Q. What topic are we revising today?
How many keywords can you
remember about the topic.
WALT: How the Vote for Women
was won.
4 - Describe the work of the WSPU and NUWSS
5 - Explain how the vote was won.
6 - Compare the WSPU and NUWSS tactics.
7 - Evaluate the impact of WW1.
What do I need to know?
Think what this image might be about?
Who wrote it? How do you know?
What’s the purpose of the poster?
TASK: Flash Cards
• Create your own flash cards for the topic of your choice –
Create a card with a single word on it, you will test each other
verbally to see if you can fully explain the word. On the
reverse you can write bullet points to help…
TASK: Spider Diagram
• Create a Spider Diagram of a topic of your choice – Put your
topic in the centre and have information coming from each
leg. Think about factors involved.
TASK: QQT / Find-the-Fiction.
• Create a Quiz Quiz Trade Cards of a topic of your choice – This is a
Quiz, write down a question on the front and an answer on the
back. Ask your table your questions and Swap cards!
• Create a Find-the-Fiction card – Write down TWO false statements
and ONE truthful statement about a topic. Ask your table your
statement once you are done!
QQT - Q Who was Emmeline Pankhurst? A – She was the leader of the
WSPU (Suffragettes).
- Emmeline Pankhurst was the leader of the WSPU
- Emmeline Pankhurst was the leader of the NUWSS
- Emmeline Pankhurst was Prime Minister in 1914
TASK: Flow Charts
Create flow charts for the following.
How the Vote was won for the women. Remember there isn’t
only ONE cause. There is one that might be more important
Cat &
Mouse Act
1868 First ever public meeting on women's suffrage held in
1870 First Women's Suffrage bill rejected by Parliament.
1897 NUWSS formed.
1903 WSPU formed.
1905 Christabel Pankhurst and Annie Kenney imprisoned for
interrupting a meeting of the Liberal party.
1906 First women's march to lobby Parliament organised by the
1907 WFL formed after a disagreement within the WSPU.
1908 Asquith becomes Prime Minister.
1909 Agitation increases including window breaking and the first
hunger strike by Marion Dunlop. Forced feeding of other
hunger strikers follows.
1913 Cat and Mouse Act introduced.
1913 Emily Davison killed at the Epsom Derby.
1914 Outbreak of WWI. Militant activities suspended.
1918 Representation of the People Act gives votes to women over
the age of 30 who are also householders, the wives of
householders, owners of property worth more than £5 or
university graduates.
1919 Lady Astor becomes the first female MP.
1928 The Equal Franchise Act grants the vote to all women over
the age of 21.
November 1910 was a turning point in the campaign. The
Prime Minister promised to change the law so that women
had the right to vote.
18 November 1910, 300 women went to Parliament to
protest. They were beaten up by police who had been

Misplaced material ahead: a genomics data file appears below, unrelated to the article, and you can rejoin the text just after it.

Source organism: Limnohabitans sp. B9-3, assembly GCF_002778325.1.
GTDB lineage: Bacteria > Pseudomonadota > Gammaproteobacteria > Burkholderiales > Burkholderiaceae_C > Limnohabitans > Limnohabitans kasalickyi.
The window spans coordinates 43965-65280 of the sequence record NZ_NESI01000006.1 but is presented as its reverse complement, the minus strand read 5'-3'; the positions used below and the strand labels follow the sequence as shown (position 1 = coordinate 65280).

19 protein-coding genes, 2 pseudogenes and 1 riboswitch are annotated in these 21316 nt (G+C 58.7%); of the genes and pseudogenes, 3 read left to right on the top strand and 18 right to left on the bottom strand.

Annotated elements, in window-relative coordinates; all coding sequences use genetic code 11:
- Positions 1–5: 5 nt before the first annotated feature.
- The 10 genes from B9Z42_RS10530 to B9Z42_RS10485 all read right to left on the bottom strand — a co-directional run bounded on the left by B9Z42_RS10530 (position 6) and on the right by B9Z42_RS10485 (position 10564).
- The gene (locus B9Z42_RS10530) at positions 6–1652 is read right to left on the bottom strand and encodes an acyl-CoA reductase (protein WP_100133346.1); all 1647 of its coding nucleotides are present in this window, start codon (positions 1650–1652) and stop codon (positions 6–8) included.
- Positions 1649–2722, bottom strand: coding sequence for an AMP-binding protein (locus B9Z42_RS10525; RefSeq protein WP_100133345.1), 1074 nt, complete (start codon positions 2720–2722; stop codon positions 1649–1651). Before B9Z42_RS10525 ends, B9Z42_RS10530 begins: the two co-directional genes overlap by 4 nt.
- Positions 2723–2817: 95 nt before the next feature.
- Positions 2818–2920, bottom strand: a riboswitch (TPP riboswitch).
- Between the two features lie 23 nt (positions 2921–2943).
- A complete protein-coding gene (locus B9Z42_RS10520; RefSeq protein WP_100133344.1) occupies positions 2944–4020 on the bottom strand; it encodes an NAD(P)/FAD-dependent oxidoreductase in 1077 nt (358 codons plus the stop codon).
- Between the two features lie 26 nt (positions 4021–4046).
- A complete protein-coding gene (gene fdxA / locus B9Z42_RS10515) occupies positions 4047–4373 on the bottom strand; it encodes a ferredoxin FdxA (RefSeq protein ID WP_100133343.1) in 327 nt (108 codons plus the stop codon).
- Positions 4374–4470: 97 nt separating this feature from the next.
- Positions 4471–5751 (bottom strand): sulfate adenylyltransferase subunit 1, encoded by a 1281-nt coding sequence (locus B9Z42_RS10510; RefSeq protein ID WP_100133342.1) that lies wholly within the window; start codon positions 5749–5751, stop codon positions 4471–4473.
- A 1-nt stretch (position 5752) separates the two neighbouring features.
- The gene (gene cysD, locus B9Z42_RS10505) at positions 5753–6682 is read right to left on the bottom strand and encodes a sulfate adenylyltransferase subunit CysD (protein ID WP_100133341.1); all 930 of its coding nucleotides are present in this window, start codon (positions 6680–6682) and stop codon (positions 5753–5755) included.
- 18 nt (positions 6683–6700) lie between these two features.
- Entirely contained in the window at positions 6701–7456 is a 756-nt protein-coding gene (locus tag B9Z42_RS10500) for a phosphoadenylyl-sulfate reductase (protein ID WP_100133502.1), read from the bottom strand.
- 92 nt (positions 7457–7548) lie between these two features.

ordered by the government to frighten and humiliate the
women. One woman died…
From 1910 the suffragette campaign became more
MILITANT. Hundreds would risk a prison sentence.
Street lamps were broken.
Thirteen pictures were hacked in the Manchester Art
Houses were set on fire.
Bombs were placed near the Bank of England.
As part of your revision, think about
the arguments and facts you would use to explain:
What the arguments were for and against female suffrage.
How effective the activities of the suffragists and the
suffragettes were.
Why some women were given the vote in 1918.
Source A – Importance of Sylvia Pankhurst
In June 1914, she famously took a delegation
of working class women to lobby Prime
Minister Asquith who did not think that
working class women were intelligent
enough to have the vote. This proved to
Asquith that working class women were
intelligent enough to vote.
Source C – Millicent Fawcett (NUWSS)
talking about the importance of the WSPU.
“In my opinion, far from having injured the
movement, they have done more during the
last 12 months to bring it within the region of
practical politics than we have been able to
Source D – Historian on the Suffragettes
“After November 1911 the position is much
more doubtful. Militancy was becoming
more extreme and strong antagonism was
being aroused. The public could hardly be
expected to approve of arson.”
Source B – Importance of the NUWSS
The NUWSS was established in 1897 by Millicent
Fawcett and its members were known as Suffragists.
The NUWSS hoped to persuade politicians to give
them the right to vote and undertook a peaceful
campaign. Some of their tactics included petitions,
distributing leaflets and organised meetings.
They were the first organised group of women to
begin campaigning for female suffrage. They were
responsible for persuading a number of MPs to back
their cause. Fawcett believed that if the organisation
was seen to be intelligent, polite and law-abiding
then women would prove themselves responsible
enough to participate fully in politics.
Source E – Image of
campaigning in 1900.